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From strategy+business: Managers are taught to work with limited resources, but what if those limitations were removed? An unusual management technique inspires business teams to envision — and achieve — breakthrough results.
From Ken Segall in Fast Company: More brains don’t necessarily lead to better ideas. When it came to leading meetings, Jobs had no qualms about tossing the least necessary person out of the room.
From FastCompany: Collaboration. Everyone talks about it, but only a few know how to do it well. Here’s Motley Fool’s chief collaboration officer on best practices for working together better.
Tuesday, May 15, 2012 · Topics: teams-high-impact
From Fast Company: If your team spends its days asking for permission before executing, taking an hour to complete expense reports or time sheets, attending redundant meetings, or answering irrelevant emails, you’ve got a problem.
From Gallup: Whether the economy is good or bad, most organizations are constantly looking for ways to increase productivity. For managers who are looking to do more with less, a key first step is for them to know their employees individually. This helps managers position workers for success, motivate them, and keep them focused on actions that are essential for the continued health of the organization.
Employees who intentionally apply their strengths to their work increase the odds of their success.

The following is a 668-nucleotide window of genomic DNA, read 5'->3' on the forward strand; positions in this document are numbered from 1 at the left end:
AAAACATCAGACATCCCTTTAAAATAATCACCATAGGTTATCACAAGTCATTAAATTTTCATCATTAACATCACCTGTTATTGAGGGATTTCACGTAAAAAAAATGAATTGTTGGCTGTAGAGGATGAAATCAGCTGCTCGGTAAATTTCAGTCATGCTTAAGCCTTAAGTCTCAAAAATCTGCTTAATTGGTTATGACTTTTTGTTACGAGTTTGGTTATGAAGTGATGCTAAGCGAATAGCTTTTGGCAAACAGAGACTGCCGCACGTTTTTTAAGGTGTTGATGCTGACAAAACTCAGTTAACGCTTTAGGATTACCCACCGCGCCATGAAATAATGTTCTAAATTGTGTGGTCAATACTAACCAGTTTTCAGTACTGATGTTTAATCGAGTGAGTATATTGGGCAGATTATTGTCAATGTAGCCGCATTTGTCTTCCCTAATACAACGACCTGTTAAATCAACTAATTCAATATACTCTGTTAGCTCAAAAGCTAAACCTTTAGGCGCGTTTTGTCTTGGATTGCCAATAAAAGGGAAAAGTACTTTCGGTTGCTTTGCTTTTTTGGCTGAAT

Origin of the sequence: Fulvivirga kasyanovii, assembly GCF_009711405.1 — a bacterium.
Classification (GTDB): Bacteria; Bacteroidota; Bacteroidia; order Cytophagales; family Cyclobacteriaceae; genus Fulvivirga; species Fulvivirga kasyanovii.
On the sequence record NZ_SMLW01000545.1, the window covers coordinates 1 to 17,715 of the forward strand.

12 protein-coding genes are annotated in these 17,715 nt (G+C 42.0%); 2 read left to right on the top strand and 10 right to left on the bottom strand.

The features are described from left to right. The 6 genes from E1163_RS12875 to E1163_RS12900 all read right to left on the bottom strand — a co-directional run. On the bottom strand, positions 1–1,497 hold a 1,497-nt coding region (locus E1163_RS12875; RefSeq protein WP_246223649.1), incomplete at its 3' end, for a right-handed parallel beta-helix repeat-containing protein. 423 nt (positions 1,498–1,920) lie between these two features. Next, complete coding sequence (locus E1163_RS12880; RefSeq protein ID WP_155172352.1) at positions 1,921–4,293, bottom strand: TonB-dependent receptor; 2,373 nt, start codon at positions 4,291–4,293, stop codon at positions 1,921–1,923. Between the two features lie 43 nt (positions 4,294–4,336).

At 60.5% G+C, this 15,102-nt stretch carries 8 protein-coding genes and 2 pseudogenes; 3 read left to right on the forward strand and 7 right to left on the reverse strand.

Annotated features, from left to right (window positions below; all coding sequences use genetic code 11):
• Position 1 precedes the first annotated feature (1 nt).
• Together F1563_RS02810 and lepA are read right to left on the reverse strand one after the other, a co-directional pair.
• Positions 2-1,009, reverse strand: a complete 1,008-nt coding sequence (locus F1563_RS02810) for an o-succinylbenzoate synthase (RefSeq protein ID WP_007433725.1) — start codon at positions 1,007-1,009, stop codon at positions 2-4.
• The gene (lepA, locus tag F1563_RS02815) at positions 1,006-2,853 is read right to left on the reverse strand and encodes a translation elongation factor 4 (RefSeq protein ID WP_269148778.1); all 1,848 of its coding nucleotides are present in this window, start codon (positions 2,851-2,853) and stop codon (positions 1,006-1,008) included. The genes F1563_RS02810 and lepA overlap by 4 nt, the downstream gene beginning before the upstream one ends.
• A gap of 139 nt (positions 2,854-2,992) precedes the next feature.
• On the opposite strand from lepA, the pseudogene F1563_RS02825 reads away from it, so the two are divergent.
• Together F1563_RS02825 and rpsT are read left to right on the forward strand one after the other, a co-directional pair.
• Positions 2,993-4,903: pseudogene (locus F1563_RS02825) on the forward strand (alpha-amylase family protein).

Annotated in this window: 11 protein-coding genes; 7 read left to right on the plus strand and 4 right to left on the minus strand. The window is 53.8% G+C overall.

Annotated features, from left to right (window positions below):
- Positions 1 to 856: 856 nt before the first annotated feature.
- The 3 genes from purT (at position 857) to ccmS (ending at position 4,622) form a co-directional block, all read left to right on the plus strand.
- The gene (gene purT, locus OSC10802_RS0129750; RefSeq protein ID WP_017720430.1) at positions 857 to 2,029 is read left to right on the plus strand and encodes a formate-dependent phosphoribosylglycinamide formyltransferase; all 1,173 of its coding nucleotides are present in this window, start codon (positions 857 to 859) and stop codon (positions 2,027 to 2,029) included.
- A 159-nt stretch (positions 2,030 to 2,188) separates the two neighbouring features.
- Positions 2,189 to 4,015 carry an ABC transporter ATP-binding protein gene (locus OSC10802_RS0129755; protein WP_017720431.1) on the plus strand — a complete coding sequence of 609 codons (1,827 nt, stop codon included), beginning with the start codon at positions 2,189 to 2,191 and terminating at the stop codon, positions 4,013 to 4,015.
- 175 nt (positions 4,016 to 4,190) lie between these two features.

But it’s difficult for managers to do any of this if they are not attuned to the strengths of the people on their team. And it’s just as difficult for workers to use their strengths if their managers don’t understand, appreciate, or maximize those strengths.
From Interaction Associates: Do employees at your company speak up and regularly engage in dialog that helps to shape strong results? And when they do, does the dialog go beyond merely ratifying what you as the leader have shared? If the answers are no, you might be experiencing employee silence — where employees withhold information because they perceive a threat. Dr. Rob Bogosian, an authority on employee silence, discusses the issue in this podcast and explores how facilitative leaders are best equipped to address it.
From Linda Naiman: Collaboration has become a hot topic lately, and a recent IBM global study of CEOs revealed that collaboration is key to innovation success, especially when collaboration occurs beyond company walls. Projects are often too complex for individuals or even teams in one company to tackle. Collaboration can be a challenge depending on the culture of an organization.
As Meg Wheatley said to Naiman, “In North American culture, we have so conditioned people to be competitive and to look out for themselves that teamwork has become a problem. Yet working together is a more natural state for humans than working in isolation, and teamwork is a natural tendency. The arts, and sports as well, provide people with the experience of what it’s like to work together.”
We’ve also been taught that knowledge is power, and therefore if we share knowledge, our power or currency is diminished. So how can groups collaborate more effectively?